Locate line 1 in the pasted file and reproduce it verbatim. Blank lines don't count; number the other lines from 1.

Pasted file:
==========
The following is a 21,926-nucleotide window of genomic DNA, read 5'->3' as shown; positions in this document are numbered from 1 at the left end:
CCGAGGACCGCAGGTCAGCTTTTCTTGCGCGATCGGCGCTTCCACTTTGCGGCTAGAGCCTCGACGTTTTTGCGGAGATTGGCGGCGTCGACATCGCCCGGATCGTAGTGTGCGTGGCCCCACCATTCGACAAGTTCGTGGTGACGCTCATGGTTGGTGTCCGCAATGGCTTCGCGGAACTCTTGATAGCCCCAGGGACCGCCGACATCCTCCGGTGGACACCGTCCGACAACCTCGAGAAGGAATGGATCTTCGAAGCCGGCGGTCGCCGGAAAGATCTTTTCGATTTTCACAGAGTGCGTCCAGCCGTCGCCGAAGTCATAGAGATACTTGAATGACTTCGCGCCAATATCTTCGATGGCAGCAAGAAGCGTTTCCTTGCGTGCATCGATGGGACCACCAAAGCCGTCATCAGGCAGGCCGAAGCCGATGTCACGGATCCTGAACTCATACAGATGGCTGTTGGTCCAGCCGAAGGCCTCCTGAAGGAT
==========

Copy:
The following is a 21,926-nucleotide window of genomic DNA, read 5'->3' as shown; positions in this document are numbered from 1 at the left end: